Spokesperson for the UN High Commissioner for Human Rights: Ravina Shamdasani
Date: 9 October 2018
Subject: (1) Bangladesh (2) Venezuela
The Digital Security Act was on Monday signed into law in Bangladesh, despite wide-ranging concerns that its content and scope could seriously impede the exercise of the rights to freedom of expression and opinion, as well as the rights to liberty of the person and to due process of law. The Act could have a severe impact on the work of journalists, bloggers, commentators and historians but also penalizes the legitimate exercise of the right to freedom of expression by any other individual, including on social media.
The Act gives the police wide powers of search and arrest without warrant. Many of the offences in the Act are unbailable. This is of particular concern given concerns about due process in Bangladesh.
The law as it stands does not meet Bangladesh’s obligations under the International Covenant on Civil and Political Rights, including provisions to respect and protect the right to be free from arbitrary arrest under Article 9; to protection from interference with privacy and correspondence under Article 17, and to freedom of opinion and expression under Article 19.
We call on Bangladesh to urgently revise the Digital Security Act, to ensure that it is in line with international human rights law and that it provides for checks and balances against arbitrary arrest, detention, and other undue restrictions of the rights of individuals to the legitimate exercise of their freedom of expression and opinion. We stand ready to assist the Government.
We are deeply concerned at the continuing detention of 59 Colombian nationals who have been held without charge in Venezuela for more than two years.
The detainees, who were picked up in separate security operations in late August and early September 2016, are detained in one cell at La Yerguara detention centre in Caracas. Conditions there are reported to be dire, with the detainees having insufficient access to food, water and medicine.
Many of the 59 men are believed to be sick. One prisoner, William Estremor, who was reported to have been seriously ill for several days, was, according to his lawyer, taken to a hospital emergency department on Monday. He was then reported to have been transferred to a small infirmary at premises in Caracas of the national intelligence services. We do not have a current update on his condition.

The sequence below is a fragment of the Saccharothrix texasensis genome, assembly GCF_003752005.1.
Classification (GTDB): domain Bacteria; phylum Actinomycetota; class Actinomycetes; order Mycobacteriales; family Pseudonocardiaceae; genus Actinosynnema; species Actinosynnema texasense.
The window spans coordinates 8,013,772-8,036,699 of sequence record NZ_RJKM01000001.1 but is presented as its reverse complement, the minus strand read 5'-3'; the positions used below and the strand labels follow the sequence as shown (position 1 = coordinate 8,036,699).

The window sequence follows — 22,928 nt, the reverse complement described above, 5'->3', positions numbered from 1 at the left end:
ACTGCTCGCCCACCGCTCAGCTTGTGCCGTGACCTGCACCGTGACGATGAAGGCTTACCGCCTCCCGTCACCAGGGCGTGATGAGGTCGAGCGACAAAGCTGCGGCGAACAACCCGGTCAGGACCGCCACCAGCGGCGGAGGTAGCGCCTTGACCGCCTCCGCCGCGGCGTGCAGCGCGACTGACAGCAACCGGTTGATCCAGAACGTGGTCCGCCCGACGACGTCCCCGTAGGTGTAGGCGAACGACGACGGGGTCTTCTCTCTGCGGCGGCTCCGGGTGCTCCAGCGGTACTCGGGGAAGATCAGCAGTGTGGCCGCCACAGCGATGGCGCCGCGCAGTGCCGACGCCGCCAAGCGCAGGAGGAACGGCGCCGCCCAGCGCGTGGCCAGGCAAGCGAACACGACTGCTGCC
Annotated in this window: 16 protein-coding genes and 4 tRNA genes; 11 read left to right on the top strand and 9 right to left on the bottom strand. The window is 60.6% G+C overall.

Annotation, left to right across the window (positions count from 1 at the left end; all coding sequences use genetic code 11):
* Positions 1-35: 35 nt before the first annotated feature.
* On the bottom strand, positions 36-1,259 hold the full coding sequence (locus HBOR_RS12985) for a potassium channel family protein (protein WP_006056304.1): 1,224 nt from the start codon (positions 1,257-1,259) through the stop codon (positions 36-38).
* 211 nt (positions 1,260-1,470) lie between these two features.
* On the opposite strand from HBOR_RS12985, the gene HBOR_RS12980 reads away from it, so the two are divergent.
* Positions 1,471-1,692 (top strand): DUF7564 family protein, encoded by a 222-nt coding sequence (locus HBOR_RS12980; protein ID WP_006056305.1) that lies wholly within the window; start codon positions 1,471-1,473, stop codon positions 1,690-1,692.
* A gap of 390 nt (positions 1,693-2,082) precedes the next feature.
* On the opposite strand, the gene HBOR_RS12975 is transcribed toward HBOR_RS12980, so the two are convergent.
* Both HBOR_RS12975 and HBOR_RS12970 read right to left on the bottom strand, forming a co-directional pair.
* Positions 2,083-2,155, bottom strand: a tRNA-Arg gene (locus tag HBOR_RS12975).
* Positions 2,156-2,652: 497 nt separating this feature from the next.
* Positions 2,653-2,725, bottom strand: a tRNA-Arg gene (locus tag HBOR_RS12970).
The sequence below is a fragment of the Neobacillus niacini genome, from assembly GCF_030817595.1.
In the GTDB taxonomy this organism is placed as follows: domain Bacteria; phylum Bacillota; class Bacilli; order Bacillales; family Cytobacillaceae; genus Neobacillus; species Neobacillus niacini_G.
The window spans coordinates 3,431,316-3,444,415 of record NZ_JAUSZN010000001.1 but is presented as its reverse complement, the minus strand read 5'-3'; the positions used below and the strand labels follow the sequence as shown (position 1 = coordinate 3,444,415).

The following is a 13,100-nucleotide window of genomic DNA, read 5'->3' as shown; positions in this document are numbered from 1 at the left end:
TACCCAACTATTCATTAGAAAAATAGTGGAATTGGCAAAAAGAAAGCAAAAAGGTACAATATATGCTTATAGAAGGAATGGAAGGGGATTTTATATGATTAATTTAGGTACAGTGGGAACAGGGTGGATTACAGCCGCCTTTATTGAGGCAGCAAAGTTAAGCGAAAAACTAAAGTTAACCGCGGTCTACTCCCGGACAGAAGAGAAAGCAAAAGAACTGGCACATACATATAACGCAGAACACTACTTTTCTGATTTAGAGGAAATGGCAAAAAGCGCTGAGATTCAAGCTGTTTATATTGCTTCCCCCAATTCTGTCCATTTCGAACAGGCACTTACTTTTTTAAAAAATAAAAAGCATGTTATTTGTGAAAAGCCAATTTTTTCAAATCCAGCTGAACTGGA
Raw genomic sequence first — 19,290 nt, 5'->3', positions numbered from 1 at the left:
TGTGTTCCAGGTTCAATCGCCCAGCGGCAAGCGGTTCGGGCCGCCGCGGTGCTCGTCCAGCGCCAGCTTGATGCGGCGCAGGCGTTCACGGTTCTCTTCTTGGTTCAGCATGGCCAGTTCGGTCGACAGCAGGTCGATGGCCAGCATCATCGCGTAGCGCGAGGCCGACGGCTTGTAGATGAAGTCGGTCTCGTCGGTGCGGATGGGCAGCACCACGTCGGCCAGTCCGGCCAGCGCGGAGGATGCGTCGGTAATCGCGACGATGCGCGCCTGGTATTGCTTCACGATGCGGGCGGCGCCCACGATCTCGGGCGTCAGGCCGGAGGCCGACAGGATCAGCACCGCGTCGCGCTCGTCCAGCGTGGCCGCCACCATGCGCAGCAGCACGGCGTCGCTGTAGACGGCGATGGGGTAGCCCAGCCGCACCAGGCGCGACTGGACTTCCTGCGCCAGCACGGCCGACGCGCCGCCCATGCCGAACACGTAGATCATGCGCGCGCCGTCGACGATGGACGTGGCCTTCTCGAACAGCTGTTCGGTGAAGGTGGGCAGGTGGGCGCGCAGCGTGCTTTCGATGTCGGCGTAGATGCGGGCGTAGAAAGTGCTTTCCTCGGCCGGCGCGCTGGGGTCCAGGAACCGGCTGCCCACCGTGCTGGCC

We urge the Venezuelan authorities to ensure this detainee receives the necessary medical care and that across the prison system, inmates are guaranteed access to adequate medical treatment and medicines.
The 59 Colombians were detained during security raids known as Operations for the Liberation of the People – OLPs – which the Government said were designed to break up criminal gangs and bring criminals to justice. The 59 were accused of being Colombian paramilitaries but to date, no evidence or charges have been brought against them and in November 2017, a Venezuelan judge ruled that they should be unconditionally released.
We call on the Venezuelan authorities to comply with this ruling and free them.
For more information or media requests, please contact Ravina Shamdasani (+41 22 917 9169 / email@example.com ) or Liz Throssell (+41 22 917 9466 / firstname.lastname@example.org).
Learn more about the Office of the High Commissioner for Human Rights.
2018 is the 70th anniversary of the Universal Declaration of Human Rights, adopted by the UN on 10 December 1948. The Universal Declaration – translated into a world record 500 languages – is rooted in the principle that “all human beings are born free and equal in dignity and rights.” It remains relevant to everyone, every day. In honour of the 70th anniversary of this extraordinarily influential document, and to prevent its vital principles from being eroded, we are urging people everywhere to Stand Up for Human Rights.